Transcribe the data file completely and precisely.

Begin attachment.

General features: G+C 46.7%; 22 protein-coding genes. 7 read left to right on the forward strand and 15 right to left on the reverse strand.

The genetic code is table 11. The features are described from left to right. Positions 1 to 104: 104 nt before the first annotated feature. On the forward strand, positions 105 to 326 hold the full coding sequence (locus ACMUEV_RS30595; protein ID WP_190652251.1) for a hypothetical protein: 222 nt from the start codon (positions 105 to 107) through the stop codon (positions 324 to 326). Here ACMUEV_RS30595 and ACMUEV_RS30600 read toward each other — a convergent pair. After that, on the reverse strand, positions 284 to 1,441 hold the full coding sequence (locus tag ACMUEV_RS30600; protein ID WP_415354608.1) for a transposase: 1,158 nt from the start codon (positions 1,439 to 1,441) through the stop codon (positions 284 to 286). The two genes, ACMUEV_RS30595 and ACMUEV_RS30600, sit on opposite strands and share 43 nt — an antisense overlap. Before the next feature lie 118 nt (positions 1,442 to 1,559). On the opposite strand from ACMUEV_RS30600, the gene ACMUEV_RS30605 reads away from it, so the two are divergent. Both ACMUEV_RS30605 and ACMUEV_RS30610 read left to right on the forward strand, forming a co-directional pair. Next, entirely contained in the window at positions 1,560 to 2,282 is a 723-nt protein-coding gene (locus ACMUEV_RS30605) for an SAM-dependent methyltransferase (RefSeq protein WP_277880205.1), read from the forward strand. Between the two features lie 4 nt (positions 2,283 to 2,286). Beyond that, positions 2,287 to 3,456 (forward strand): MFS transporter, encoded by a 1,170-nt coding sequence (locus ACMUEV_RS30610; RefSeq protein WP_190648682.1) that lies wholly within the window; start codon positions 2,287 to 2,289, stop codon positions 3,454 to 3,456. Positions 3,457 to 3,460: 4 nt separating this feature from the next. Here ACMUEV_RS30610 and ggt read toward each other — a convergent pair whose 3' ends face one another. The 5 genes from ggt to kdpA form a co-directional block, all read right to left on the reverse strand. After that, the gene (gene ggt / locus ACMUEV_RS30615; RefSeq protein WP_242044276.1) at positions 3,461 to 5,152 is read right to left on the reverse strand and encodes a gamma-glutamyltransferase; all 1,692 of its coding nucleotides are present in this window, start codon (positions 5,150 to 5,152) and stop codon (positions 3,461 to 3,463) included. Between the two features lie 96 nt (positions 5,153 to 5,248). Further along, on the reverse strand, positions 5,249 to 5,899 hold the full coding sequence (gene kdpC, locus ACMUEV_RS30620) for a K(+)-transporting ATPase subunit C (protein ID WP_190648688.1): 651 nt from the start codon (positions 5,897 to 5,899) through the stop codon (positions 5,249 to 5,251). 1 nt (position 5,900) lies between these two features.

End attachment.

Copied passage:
General features: G+C 46.7%; 22 protein-coding genes. 7 read left to right on the forward strand and 15 right to left on the reverse strand.

The genetic code is table 11. The features are described from left to right. Positions 1 to 104: 104 nt before the first annotated feature. On the forward strand, positions 105 to 326 hold the full coding sequence (locus ACMUEV_RS30595; protein ID WP_190652251.1) for a hypothetical protein: 222 nt from the start codon (positions 105 to 107) through the stop codon (positions 324 to 326). Here ACMUEV_RS30595 and ACMUEV_RS30600 read toward each other — a convergent pair. After that, on the reverse strand, positions 284 to 1,441 hold the full coding sequence (locus tag ACMUEV_RS30600; protein ID WP_415354608.1) for a transposase: 1,158 nt from the start codon (positions 1,439 to 1,441) through the stop codon (positions 284 to 286). The two genes, ACMUEV_RS30595 and ACMUEV_RS30600, sit on opposite strands and share 43 nt — an antisense overlap. Before the next feature lie 118 nt (positions 1,442 to 1,559). On the opposite strand from ACMUEV_RS30600, the gene ACMUEV_RS30605 reads away from it, so the two are divergent. Both ACMUEV_RS30605 and ACMUEV_RS30610 read left to right on the forward strand, forming a co-directional pair. Next, entirely contained in the window at positions 1,560 to 2,282 is a 723-nt protein-coding gene (locus ACMUEV_RS30605) for an SAM-dependent methyltransferase (RefSeq protein WP_277880205.1), read from the forward strand. Between the two features lie 4 nt (positions 2,283 to 2,286). Beyond that, positions 2,287 to 3,456 (forward strand): MFS transporter, encoded by a 1,170-nt coding sequence (locus ACMUEV_RS30610; RefSeq protein WP_190648682.1) that lies wholly within the window; start codon positions 2,287 to 2,289, stop codon positions 3,454 to 3,456. Positions 3,457 to 3,460: 4 nt separating this feature from the next. Here ACMUEV_RS30610 and ggt read toward each other — a convergent pair whose 3' ends face one another. The 5 genes from ggt to kdpA form a co-directional block, all read right to left on the reverse strand. After that, the gene (gene ggt / locus ACMUEV_RS30615; RefSeq protein WP_242044276.1) at positions 3,461 to 5,152 is read right to left on the reverse strand and encodes a gamma-glutamyltransferase; all 1,692 of its coding nucleotides are present in this window, start codon (positions 5,150 to 5,152) and stop codon (positions 3,461 to 3,463) included. Between the two features lie 96 nt (positions 5,153 to 5,248). Further along, on the reverse strand, positions 5,249 to 5,899 hold the full coding sequence (gene kdpC, locus ACMUEV_RS30620) for a K(+)-transporting ATPase subunit C (protein ID WP_190648688.1): 651 nt from the start codon (positions 5,897 to 5,899) through the stop codon (positions 5,249 to 5,251). 1 nt (position 5,900) lies between these two features.